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Just when you may think you’re done with spring allergies, summer allergies come along, causing more discomfort. Summer allergies tend to begin in June and end in September, with symptoms peaking in June and July.1 Timing may vary depending on where you live, as the climate can affect the allergens that trigger your summer allergy symptoms. Read on to learn what may be causing your summer allergies and how to get relief.

Sun calendar

Summer Allergies 101

Summer is a key allergy time for some people because we’re outside more.

Summer allergies usually begin in June and end in September, with symptoms peaking in June and July.

Common symptoms include:

Person sneezing


Illustration of a nose on a green background

Itchy nose

Watery eye

Red, itchy, watery eyes

Man with nasal congestion caused by summer allergies


Triggers for summer allergy symptoms include:

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Grass pollen

Ragweed pollen

Ragweed pollen

Illustration of an apple and carrot on a green background

Fruits and veggies

Nettle leaf


Tree pollen

Tree pollen

Illustration of mold growing on a surface


Illustration of insects on a green background

Insect bites

Mugwort leaves


What Causes Summer Allergies?

During the long, sunny days of summer, more people head outdoors to garden, entertain in the backyard, and enjoy camping, hiking, and biking adventures. Additionally, common allergens such as mold and ragweed pollen are active this time of year. The following outdoor sources can trigger summer allergies.

Tree pollen

Tree pollens thrive when nights are cool and days are warm. Depending on your geographical location and the number and types of trees nearby, tree pollens may be especially high during the summer months.2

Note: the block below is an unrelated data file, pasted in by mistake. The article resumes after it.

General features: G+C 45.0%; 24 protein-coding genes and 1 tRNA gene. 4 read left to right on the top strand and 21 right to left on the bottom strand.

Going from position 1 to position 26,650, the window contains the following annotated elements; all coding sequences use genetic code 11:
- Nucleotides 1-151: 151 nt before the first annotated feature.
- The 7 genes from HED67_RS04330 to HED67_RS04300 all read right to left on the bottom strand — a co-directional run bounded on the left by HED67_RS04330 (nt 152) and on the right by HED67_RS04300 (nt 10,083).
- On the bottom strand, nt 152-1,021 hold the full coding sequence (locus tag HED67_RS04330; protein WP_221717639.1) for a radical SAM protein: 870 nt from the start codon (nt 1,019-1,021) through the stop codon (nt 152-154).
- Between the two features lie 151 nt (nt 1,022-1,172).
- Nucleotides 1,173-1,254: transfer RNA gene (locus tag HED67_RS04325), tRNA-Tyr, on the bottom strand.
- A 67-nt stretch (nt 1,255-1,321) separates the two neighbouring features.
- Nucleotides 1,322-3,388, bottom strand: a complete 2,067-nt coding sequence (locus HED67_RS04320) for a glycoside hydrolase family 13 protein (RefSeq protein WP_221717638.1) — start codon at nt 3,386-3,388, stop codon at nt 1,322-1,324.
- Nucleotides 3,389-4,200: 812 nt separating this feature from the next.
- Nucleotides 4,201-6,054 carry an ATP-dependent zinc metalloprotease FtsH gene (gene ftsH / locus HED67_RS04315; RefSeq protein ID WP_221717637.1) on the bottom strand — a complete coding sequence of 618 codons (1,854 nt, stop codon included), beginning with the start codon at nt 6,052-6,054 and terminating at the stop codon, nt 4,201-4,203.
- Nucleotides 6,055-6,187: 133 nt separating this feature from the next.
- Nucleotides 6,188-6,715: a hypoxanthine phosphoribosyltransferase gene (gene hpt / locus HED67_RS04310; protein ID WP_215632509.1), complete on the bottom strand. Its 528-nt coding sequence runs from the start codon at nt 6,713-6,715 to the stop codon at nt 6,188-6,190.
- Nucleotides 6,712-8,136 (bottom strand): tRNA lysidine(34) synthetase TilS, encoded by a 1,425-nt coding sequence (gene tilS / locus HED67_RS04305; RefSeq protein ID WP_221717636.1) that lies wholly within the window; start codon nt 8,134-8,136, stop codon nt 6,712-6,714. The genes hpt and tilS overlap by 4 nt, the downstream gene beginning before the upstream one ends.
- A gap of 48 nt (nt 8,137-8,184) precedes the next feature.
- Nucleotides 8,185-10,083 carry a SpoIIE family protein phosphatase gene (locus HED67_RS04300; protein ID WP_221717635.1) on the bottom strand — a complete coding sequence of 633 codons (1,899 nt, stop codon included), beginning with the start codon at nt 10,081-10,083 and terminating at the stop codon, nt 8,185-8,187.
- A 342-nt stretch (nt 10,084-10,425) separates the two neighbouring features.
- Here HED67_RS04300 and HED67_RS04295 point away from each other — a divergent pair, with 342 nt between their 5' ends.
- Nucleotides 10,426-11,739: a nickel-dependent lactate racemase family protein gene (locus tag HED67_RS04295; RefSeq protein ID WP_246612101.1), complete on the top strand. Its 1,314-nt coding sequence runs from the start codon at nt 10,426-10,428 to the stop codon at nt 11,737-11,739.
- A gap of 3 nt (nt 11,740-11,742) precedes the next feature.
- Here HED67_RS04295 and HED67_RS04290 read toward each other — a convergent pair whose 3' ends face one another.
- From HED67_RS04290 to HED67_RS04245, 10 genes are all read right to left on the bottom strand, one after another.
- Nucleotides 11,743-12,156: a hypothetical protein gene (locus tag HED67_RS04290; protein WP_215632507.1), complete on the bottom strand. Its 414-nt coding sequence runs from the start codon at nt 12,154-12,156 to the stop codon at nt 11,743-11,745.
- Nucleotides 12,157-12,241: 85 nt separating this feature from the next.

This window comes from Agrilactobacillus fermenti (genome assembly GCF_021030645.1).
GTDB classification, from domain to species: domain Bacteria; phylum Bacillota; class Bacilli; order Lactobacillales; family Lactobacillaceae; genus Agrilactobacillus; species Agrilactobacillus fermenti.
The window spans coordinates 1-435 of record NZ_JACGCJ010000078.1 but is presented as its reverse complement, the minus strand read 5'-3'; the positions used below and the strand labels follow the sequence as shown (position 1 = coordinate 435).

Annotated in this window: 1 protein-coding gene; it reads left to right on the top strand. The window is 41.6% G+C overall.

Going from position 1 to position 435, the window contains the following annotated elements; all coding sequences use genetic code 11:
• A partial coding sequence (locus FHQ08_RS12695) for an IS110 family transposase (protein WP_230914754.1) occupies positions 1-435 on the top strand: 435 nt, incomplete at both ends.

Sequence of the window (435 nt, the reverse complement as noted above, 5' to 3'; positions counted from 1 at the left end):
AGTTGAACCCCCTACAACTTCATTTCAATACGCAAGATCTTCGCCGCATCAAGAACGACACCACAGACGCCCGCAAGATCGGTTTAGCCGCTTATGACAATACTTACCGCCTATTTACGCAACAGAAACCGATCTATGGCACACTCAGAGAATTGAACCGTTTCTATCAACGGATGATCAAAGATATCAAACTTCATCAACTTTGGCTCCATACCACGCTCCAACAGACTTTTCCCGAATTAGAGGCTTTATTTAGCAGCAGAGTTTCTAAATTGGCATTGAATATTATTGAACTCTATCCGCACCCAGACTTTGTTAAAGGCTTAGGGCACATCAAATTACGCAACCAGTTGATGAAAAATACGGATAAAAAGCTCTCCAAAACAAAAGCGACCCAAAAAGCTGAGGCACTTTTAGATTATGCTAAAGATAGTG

Grass pollen

Grasses, which grow in almost every geographical location, are the most common cause of summer allergies.3 Visit our American Grass Pollen Guide to learn more about grass allergies.


Outdoor molds can also cause summer allergies. Mold is sensitive to weather conditions and may increase in concentration depending on the weather.4 Certain mold spores are more likely to spread in dry, windy weather, while others thrive in high humidity, such as fog or dew.


Ragweed is one of the most common causes of allergies in late summer and into fall. This blooming plant grows in most parts of the United States. An individual plant can produce as many as 1 billion pollen grains, which are tiny, incredibly lightweight, and spread easily. Ragweed begins to release pollen in August and continues through November.5


This perennial plant is one of the more common allergens found toward the end of summer into early fall.6 Mugwort contains proteins that may result in an allergic reaction among pollen-sensitized people.


This annual and perennial plant with stinging hairs on its flowers and leaves can cause allergic reactions when people inhale the pollen or come into contact with the plant.7

Which Plant Pollens Cause the Most Summer Allergies


Ragweed plant


Illustration of a lamb’s quarter, a type of weed

Lamb’s quarter

Sagebrush plant




Pigweed plant



Illustration of timothy grass


Illustration of Kentucky blue grass

Kentucky blue

Illustration of Johnson grass


Illustration of ryegrass


Illustration of fescue grass


Illustration of Bermuda grass


Illustration of Bahia grass


Summer Fruits and Veggies

Some people are sensitive not only to pollens but also to certain foods with similar proteins as those found in common allergens, such as grasses and weeds. If you experience a short-term sensation of tingling lips, swelling of the mouth, or a scratchy throat when you eat a raw summer fruit or vegetable, you may have this type of allergy known as Pollen Food Allergy Syndrome, or Oral Allergy Syndrome. If you’re concerned about your symptoms or experience food allergies that extend beyond your mouth, contact your healthcare provider to rule out the possibility of a more serious food allergy.6

Pollen allergy

Pollen Food Allergy Syndrome

In some allergy sufferers, the immune system recognizes cross-reacting allergens found in both pollen and raw fruits, vegetables, and tree nuts.

This condition is Pollen Food Allergy Syndrome (PFAS) or Oral Allergy Syndrome (OAS)

The body responds with a mild allergic response, usually:

Illustration of an opened mouth on a green background

Itchy mouth

Scratchy throat

Scratchy throat

Swollen mouth

Swelling of the lips, mouth, tongue, and throat